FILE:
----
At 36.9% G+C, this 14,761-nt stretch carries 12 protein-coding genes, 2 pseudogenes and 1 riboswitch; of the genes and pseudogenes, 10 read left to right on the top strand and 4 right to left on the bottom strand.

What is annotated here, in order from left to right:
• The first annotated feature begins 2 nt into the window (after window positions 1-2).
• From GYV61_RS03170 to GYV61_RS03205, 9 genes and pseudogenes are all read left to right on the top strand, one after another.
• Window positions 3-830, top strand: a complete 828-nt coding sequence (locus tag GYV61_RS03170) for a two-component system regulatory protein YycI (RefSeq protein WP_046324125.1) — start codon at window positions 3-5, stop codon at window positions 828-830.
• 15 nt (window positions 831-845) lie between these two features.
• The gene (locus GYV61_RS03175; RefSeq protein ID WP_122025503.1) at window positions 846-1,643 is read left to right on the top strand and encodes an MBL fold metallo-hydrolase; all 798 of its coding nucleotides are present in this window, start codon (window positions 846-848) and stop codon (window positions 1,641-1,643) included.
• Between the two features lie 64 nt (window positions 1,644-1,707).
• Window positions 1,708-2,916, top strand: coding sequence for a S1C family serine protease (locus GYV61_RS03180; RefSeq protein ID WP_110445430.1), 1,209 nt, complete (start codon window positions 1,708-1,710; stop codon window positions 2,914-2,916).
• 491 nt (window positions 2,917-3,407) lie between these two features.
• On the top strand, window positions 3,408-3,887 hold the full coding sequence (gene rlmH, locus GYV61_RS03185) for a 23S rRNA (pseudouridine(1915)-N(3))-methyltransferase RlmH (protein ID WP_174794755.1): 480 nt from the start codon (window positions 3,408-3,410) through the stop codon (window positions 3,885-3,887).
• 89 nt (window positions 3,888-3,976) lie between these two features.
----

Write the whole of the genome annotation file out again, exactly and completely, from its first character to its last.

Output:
At 36.9% G+C, this 14,761-nt stretch carries 12 protein-coding genes, 2 pseudogenes and 1 riboswitch; of the genes and pseudogenes, 10 read left to right on the top strand and 4 right to left on the bottom strand.

What is annotated here, in order from left to right:
• The first annotated feature begins 2 nt into the window (after window positions 1-2).
• From GYV61_RS03170 to GYV61_RS03205, 9 genes and pseudogenes are all read left to right on the top strand, one after another.
• Window positions 3-830, top strand: a complete 828-nt coding sequence (locus tag GYV61_RS03170) for a two-component system regulatory protein YycI (RefSeq protein WP_046324125.1) — start codon at window positions 3-5, stop codon at window positions 828-830.
• 15 nt (window positions 831-845) lie between these two features.
• The gene (locus GYV61_RS03175; RefSeq protein ID WP_122025503.1) at window positions 846-1,643 is read left to right on the top strand and encodes an MBL fold metallo-hydrolase; all 798 of its coding nucleotides are present in this window, start codon (window positions 846-848) and stop codon (window positions 1,641-1,643) included.
• Between the two features lie 64 nt (window positions 1,644-1,707).
• Window positions 1,708-2,916, top strand: coding sequence for a S1C family serine protease (locus GYV61_RS03180; RefSeq protein ID WP_110445430.1), 1,209 nt, complete (start codon window positions 1,708-1,710; stop codon window positions 2,914-2,916).
• 491 nt (window positions 2,917-3,407) lie between these two features.
• On the top strand, window positions 3,408-3,887 hold the full coding sequence (gene rlmH, locus GYV61_RS03185) for a 23S rRNA (pseudouridine(1915)-N(3))-methyltransferase RlmH (protein ID WP_174794755.1): 480 nt from the start codon (window positions 3,408-3,410) through the stop codon (window positions 3,885-3,887).
• 89 nt (window positions 3,888-3,976) lie between these two features.